Last updated: June 12, 2013
NHGRI Smithsonian Exhibition Leadership BiosBrief biographies of National Human Genome Research Institute leaders for the collaboration with the Smithsonian National Museum of Natural History's launch of Genome: Unlocking Life's Code. Full biographies are available on www.genome.gov at the URLs below. To get a high resolution photo, click on each picture.
For more information, call the NHGRI Communications Office, 301-402-0911
Eric Green, M.D., Ph.D.
Eric D. Green, M.D., Ph.D. is the director of the National Human Genome Research Institute (NHGRI), the largest organization in the world solely dedicated to genomic research. Immediately prior to this appointment in 2009, he was the scientific director of NHGRI, a position he had held since 2002, and director of the NIH Intramural Sequencing Center. For two decades, Dr. Green has been at the forefront of efforts to map, sequence and understand the genomes of eukaryotes - organisms with membrane-bound nuclei, including significant, start-to-finish involvement in the Human Genome Project. He earned an M.D. and Ph.D. in cell biology from Washington University School of Medicine in St. Louis and a B.S. in bacteriology from the University of Wisconsin at Madison. For more information: http://www.genome.gov/Staff/Green
Laura Rodriguez, Ph.D.
Laura Lyman Rodriguez, Ph.D., is the director of the NHGRI Division of Policy, Communications, and Education. She works to develop and implement policy for research initiatives at NHGRI, design communication and outreach strategies to engage the public in genomic science and prepare health care professionals for the integration of genomic medicine into clinical care. Dr. Rodriguez received her B.A. with honors in biology from Washington and Lee University in Lexington, Va., and a Ph.D. in cell biology at Baylor College of Medicine in Houston. She served as administrative director at the Baylor Institute for Immunology Research after graduating in 1996, and it was through this work - helping to establish that institute and its laboratories - that Dr. Rodriguez became interested in clinical research policy. For more information: http://www.genome.gov/Staff/Rodriguez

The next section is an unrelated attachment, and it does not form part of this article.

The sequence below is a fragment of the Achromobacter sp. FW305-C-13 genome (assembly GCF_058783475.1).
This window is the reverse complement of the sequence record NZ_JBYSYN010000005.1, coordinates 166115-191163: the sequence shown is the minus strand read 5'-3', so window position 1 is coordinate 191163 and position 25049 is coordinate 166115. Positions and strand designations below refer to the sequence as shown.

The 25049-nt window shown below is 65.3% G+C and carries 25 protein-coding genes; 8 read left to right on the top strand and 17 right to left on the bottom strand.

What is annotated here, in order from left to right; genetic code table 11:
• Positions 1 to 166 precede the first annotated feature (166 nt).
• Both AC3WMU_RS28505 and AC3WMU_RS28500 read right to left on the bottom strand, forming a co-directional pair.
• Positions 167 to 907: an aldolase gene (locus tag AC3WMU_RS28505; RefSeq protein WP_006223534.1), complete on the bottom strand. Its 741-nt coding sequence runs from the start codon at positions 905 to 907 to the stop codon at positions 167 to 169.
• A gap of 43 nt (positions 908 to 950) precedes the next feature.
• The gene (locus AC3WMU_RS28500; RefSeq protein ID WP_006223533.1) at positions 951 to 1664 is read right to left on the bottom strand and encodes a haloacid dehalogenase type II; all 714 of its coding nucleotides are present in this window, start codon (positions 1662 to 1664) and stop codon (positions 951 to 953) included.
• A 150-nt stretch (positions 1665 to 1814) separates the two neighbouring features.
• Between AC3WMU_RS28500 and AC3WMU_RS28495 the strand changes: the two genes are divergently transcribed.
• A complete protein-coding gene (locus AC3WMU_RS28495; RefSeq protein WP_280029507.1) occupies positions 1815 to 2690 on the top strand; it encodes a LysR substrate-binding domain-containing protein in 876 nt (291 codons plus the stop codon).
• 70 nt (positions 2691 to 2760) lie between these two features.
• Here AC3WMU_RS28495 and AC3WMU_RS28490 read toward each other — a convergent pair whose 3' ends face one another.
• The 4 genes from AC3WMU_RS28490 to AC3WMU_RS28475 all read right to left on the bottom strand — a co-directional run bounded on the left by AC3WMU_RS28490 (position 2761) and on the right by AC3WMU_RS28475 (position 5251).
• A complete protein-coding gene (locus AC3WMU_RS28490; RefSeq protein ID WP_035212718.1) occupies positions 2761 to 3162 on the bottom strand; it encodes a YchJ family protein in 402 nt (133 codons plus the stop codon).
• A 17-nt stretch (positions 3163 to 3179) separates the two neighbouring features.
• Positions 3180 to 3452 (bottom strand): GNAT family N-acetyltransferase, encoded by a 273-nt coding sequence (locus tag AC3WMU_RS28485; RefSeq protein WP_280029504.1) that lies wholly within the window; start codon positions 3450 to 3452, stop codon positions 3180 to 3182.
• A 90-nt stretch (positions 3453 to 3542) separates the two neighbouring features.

Vence Bonham, Jr., J.D.
Vence L. Bonham, Jr., J.D., is the chief of the NHGRI Education and Community Involvement Branch (ECIB) and associate investigator in the Social and Behavioral Research Branch. As chief of ECIB, Mr. Bonham is responsible for structuring how NHGRI reaches out to and engages various communities, including those who are underserved in biomedical research participation. In addition to his work in the Social and Behavioral Research Branch, Mr. Bonham serves as the Senior Advisor on Genomics and Health Disparities. He received his B.A. from Michigan State University in Lansing and his J.D. from the Ohio State University Moritz College of Law in Columbus. For more information: http://www.genome.gov/Staff/Bonham
Carla Easter, Ph.D.
Carla Easter, Ph.D., is the deputy chief of the NHGRI Education and Community Involvement Branch. Previously, she was director of outreach for Washington University School of Medicine's Genome Sequencing Center in St. Louis. Dr. Easter conducted post-doctoral research at Washington University School of Medicine on the virulence factors associated with Streptococcus pyogenes. Dr. Easter earned her B.S. degree in microbiology from the University of California, Los Angeles, and her Ph.D. in biology with an emphasis on molecular genetics from the University of California, San Diego. For more information: http://www.genome.gov/Staff/Easter
Lawrence Brody, Ph.D.
Lawrence C. Brody, Ph.D., is the chief and senior Investigator in the NHGRI Genome Technology Branch. Dr. Brody studies the inherited components of human disease. As head of the Molecular Pathogenesis Section, he is interested in studying genetic mutations that lead to perturbations in normal metabolic pathways and that cause disorders such as cancer and birth defects. Dr. Brody's laboratory was among the first to report that women carrying BRCA1 or BRCA2 mutations have a higher risk of developing both breast and ovarian cancer than women without such mutations. Dr. Brody completed his undergraduate degree in biology at Pennsylvania State University, University Park, Pa. He received a Ph.D. in human genetics from Johns Hopkins University, Baltimore, Md. For more information: http://www.genome.gov/Staff/Brody
Posted: June 12, 2013